Greetings from SNHU Arena in Manchester, N.H., where the top-seeded Gophers will play Notre Dame at 2:30 p.m. today in the NCAA Northeast Regional.
The Gophers had a good day of practice Friday and looked ready to go. They were banging around a soccer ball in the tunnel as UMass-Lowell and Cornell were playing the third period (Lowell won 5-0 to advance to Sunday’s regional final). Mike Szmatula, who missed seven games because of an injury and returned for the Big Ten tournament semifinals, is centering the third line; right wing Connor Reilly moves up to that line from the fourth, and Brent Gates Jr. is on the left. Darian Romanko is centering the fourth line with Ryan Norman and Jack Ramsey.
The top two lines remain intact: Pitlick-Kloos-Sheehy and Cammarata-Lettieri-Bristedt. Defensive pairings are the same as in the Big Ten semifinal, with Jack Sadek alongside Jake Bischoff on the top pair, taking the place of the injured Ryan Lindgren. Jack Glover, back in the lineup during Lindgren’s absence, is with Steve Johnson on the second pairing.
Szmatula said he felt good in his return last week and is glad to be back. Last week’s practices, he added, were all about the little things.
“We’re focusing on the details, doing a lot of film, faceoffs and faceoff plays,” he said. “It’s just attention to detail, because a faceoff loss for a goal can end a team’s season. And nobody wants to have that.
“We just want to make sure we play our game. If we eliminate our own mistakes, we’re going to be just fine. It comes down to who plays their game better and doesn’t shoot themselves in the foot.”
Coach Don Lucia has urged the Gophers not to try too hard. “Hit singles,” he said. “Don’t try to hit a double or triple every time you come up to bat. You want to play a good game, and hopefully, that’s enough to move forward.”
We solicited questions via Twitter a couple of days ago. Here are answers to a few:
• @GopherPuckLive asked for thoughts on this intriguing statistic: Since the NCAA tournament went to a 16-team format, the Gophers are 0-6 in regionals held outside the Twin Cities and 3-3 in regionals held in the Twin Cities. In four of those six regionals outside the Twin Cities, the Gophers were a No. 1 seed. They have a record of 2-6 with wins over #4 seed Notre Dame and #4 seed Air Force (in non-Twin Cities regionals).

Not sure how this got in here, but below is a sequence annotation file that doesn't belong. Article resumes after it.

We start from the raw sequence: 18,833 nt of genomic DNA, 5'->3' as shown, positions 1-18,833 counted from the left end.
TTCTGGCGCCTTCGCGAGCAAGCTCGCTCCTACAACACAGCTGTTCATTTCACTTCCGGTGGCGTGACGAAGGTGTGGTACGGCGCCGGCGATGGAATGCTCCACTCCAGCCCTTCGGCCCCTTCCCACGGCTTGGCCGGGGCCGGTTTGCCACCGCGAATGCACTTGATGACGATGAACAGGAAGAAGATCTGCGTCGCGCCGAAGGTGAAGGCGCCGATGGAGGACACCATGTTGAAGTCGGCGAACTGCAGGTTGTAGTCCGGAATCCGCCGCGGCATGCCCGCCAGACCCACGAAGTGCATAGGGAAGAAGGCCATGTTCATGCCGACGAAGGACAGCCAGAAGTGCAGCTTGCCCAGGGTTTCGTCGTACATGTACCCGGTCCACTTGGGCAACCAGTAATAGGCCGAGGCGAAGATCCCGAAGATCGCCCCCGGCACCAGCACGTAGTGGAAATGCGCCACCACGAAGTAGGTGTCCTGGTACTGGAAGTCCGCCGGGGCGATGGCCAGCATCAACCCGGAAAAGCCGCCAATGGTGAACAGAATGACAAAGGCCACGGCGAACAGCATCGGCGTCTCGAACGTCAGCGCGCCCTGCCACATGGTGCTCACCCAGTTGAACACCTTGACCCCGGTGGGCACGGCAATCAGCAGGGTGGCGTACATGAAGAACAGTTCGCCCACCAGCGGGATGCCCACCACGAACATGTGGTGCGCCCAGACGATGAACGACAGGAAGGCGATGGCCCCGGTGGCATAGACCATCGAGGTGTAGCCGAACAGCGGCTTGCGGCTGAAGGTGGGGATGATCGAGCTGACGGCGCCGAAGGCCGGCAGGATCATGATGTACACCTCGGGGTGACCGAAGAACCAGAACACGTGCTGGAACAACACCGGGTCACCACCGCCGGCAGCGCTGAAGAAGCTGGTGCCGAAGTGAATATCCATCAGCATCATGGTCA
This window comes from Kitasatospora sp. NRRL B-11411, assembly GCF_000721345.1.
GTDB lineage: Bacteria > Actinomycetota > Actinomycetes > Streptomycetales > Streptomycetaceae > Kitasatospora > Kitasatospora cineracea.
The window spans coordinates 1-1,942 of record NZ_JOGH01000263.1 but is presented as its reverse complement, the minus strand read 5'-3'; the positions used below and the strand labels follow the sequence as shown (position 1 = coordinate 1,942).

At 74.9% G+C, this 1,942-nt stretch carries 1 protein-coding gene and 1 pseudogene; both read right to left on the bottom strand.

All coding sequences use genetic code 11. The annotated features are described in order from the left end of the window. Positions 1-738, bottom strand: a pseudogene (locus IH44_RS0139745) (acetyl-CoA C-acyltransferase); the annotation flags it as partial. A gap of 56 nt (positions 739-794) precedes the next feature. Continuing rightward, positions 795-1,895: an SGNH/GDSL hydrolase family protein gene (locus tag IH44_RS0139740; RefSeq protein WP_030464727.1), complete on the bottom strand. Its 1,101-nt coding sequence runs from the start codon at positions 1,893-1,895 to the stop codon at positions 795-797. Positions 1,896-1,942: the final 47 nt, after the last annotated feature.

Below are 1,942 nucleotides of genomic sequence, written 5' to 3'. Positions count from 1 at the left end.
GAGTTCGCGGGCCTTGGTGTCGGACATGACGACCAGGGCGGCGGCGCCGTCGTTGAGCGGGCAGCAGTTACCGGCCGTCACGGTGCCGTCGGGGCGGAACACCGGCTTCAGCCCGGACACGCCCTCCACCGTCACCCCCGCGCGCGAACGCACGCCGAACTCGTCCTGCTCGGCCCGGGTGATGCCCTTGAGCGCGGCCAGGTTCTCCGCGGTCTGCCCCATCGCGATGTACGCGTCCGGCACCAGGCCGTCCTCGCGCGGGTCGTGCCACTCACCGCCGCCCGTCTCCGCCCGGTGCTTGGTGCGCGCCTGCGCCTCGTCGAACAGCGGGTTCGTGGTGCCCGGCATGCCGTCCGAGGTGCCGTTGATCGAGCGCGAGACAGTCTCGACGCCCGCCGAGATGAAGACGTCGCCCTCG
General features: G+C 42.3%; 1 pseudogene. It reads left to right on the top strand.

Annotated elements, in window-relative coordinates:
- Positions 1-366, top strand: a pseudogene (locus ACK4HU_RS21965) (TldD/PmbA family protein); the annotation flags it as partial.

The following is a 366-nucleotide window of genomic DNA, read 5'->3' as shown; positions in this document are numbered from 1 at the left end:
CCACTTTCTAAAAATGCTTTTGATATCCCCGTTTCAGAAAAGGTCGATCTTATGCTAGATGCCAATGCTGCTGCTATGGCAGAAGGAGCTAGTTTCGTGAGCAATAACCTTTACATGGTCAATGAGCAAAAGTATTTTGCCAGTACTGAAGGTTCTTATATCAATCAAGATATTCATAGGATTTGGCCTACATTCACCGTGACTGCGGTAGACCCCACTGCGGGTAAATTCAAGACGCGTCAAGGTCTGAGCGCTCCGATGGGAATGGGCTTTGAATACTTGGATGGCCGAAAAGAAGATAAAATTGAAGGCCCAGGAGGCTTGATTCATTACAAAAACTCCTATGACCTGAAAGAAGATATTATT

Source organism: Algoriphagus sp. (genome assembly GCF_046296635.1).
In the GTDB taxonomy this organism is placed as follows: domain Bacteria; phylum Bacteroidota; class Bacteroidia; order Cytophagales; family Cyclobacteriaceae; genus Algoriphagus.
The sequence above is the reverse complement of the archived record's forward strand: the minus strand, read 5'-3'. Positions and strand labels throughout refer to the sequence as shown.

The NCAA adopted the 16-team field beginning in 2003, when the Gophers won their most recent national title. They actually have played in four Twin Cities regionals since then — in 2003 and 2005 at Mariucci Arena, and in 2012 and 2014 at Xcel Energy Center. They advanced to the Frozen Four every time.
And they have failed to make the Frozen Four in all six regionals played outside the Twin Cities. The most recent time this happened was two years ago, right here in Manchester. The Gophers, fresh off their only Big Ten tournament title and a year after losing to Union in the NCAA championship game, were the top seed in the Northeast Regional at this arena (then called Verizon Wireless Arena). They were bounced 4-1 by Minnesota Duluth.
They also have lost first-round games in Grand Rapids, Mich. (to Yale in 2013); Grand Forks, N.D. (to Holy Cross in 2006); and Worcester, Mass. (to Boston College in 2008). They lost in regional finals in Grandapids (to UMD in 2004, after beating Notre Dame) and Denver (to North Dakota in 2007, after beating Air Force).
It’s a pretty powerful testament to just how important it is to play such high-stakes games in a familiar, comfortable environment, with no travel hassles and the boost of a home crowd.
Here’s what Lucia had to say about it Friday: “If you look at most teams, if you play closer to home, it’s an advantage. I think I saw a stat just recently where if a team got on a plane and had to fly somewhere, the chances of them winning aren’t as good. It’s a lot easier if you’re an hour away, or a couple hours away, and can jump on a bus. And maybe you’ve played in buildings and surroundings that you’re a little more used to. I think all of that has a tendency to play into it.”
• @peekay622 asked: Why can’t the Big Ten tournament find an audience? What is wrong there?
I think there are a few things at play here. First, the conference hasn’t been around long enough to build rivals on par with North Dakota or UMD. The Big Ten hasn’t been particularly deep in its first four years of existence; this was the first season it sent three teams to the NCAA tournament (the Gophers, Penn State and Ohio State). And plenty of fans still can’t let go of their anger at the breakup of the old WCHA, making them unwilling to support — or even accept — Big Ten hockey.
The conference probably hoped for too much when it booked the first four league tournaments at Xcel and Joe Louis Arena. Big Ten officials seemed to underestimate the depth of fans’ animosity and the amount of time it would take to build the kind of interest and emotion it takes to have a lively, well-attended tournament.
The resurgence of Wisconsin under new coach Tony Granato, the addition of a strong Notre Dame program next season and Penn State’s rapid ascent are all good signs for the future of Big Ten hockey. And the tournament moves to campus sites next season, a smart move during this building phase.
Here’s Lucia on the league’s future:
“I think as you move forward, the Big Ten is going to be an absolutely terrific league. What Penn State has done to build their program, and Ohio State is in the NCAA (tournament), Wisconsin missed out by a game, and obviously, Michigan and Michigan State aren’t going to be in the situation they’re in much longer. And Notre Dame has been a terrific program since (coach) Jeff (Jackson) went there. They’ve made a commitment to their program.
“That’s seven (schools). And we’ve talked about hopefully we can get to eight. That would be exactly where we want to be.”
Look for full coverage after the game.